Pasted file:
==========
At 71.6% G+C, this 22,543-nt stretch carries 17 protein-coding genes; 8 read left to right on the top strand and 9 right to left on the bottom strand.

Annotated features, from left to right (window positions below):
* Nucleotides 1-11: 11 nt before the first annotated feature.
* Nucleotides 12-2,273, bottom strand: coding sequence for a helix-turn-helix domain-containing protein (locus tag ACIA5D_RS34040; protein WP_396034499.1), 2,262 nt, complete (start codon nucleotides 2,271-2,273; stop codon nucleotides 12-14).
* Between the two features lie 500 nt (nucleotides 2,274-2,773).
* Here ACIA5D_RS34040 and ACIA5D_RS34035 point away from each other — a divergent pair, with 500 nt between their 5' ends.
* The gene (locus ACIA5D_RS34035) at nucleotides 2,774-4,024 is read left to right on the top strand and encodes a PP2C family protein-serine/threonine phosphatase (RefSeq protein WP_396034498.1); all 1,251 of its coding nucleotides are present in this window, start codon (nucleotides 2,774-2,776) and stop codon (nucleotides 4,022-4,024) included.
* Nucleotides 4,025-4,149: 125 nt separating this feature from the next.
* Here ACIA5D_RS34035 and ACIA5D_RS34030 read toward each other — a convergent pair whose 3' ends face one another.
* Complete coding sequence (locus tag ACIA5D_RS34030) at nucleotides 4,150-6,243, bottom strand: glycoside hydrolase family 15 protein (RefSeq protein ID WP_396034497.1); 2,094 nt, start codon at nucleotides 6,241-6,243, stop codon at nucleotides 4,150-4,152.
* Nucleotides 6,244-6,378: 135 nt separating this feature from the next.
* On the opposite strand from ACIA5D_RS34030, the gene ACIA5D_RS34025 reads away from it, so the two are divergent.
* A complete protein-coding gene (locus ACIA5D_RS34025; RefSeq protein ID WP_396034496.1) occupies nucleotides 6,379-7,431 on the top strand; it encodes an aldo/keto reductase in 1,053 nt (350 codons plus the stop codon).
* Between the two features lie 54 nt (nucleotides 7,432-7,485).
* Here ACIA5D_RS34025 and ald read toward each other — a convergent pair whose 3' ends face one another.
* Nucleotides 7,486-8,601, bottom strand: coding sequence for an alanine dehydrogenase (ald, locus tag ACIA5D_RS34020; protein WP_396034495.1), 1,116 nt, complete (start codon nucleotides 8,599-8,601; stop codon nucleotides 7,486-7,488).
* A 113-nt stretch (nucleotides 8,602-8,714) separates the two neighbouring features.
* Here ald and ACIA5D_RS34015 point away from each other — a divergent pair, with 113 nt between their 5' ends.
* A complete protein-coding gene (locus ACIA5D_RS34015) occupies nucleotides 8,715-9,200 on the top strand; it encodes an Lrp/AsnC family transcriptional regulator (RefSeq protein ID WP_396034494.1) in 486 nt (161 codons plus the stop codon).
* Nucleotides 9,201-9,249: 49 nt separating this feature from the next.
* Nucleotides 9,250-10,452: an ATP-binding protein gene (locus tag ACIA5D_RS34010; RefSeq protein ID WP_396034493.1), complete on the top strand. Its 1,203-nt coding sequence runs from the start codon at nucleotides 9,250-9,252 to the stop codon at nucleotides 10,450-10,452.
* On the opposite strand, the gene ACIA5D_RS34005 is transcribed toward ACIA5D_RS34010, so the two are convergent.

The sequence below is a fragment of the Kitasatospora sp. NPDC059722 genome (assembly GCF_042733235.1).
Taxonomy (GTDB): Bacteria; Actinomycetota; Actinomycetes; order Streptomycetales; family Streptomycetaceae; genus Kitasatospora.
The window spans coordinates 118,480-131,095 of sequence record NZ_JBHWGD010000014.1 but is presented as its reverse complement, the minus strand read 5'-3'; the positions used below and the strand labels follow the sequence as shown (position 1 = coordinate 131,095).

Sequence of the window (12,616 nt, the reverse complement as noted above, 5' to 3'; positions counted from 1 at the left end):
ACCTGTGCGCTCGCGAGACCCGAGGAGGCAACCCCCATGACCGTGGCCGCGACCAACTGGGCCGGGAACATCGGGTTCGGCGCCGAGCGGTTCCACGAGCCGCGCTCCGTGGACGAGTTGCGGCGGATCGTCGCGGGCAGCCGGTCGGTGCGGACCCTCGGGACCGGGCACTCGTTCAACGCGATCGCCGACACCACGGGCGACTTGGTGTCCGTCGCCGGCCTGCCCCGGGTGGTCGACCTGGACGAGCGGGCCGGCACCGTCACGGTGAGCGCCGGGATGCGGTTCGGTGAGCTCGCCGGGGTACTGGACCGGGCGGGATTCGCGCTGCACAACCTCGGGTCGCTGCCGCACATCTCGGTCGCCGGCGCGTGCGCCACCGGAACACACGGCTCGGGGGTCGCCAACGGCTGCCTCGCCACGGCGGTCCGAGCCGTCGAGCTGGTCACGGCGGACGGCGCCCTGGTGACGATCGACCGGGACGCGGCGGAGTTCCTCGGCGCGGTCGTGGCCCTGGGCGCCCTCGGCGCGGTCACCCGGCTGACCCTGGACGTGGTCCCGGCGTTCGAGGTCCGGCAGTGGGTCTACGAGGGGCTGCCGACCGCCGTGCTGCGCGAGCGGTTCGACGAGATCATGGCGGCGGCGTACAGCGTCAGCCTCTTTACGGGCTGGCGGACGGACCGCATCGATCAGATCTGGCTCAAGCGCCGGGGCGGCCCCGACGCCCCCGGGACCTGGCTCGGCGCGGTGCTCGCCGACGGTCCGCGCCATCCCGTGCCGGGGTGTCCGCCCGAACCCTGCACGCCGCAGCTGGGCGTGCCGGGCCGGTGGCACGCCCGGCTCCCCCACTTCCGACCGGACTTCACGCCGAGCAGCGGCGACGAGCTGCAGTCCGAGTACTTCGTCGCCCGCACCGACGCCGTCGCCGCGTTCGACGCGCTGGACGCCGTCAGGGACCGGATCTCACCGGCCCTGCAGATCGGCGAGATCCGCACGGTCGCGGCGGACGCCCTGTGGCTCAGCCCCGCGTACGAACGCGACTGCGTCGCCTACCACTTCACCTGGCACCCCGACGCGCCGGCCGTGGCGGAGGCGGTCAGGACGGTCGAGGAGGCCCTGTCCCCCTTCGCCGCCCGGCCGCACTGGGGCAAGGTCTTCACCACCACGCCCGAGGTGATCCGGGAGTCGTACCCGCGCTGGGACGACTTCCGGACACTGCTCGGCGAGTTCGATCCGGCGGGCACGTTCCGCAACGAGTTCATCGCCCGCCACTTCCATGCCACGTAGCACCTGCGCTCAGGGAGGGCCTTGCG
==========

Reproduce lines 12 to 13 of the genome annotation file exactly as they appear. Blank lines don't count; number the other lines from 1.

* On the opposite strand from ACIA5D_RS34030, the gene ACIA5D_RS34025 reads away from it, so the two are divergent.
* A complete protein-coding gene (locus ACIA5D_RS34025; RefSeq protein ID WP_396034496.1) occupies nucleotides 6,379-7,431 on the top strand; it encodes an aldo/keto reductase in 1,053 nt (350 codons plus the stop codon).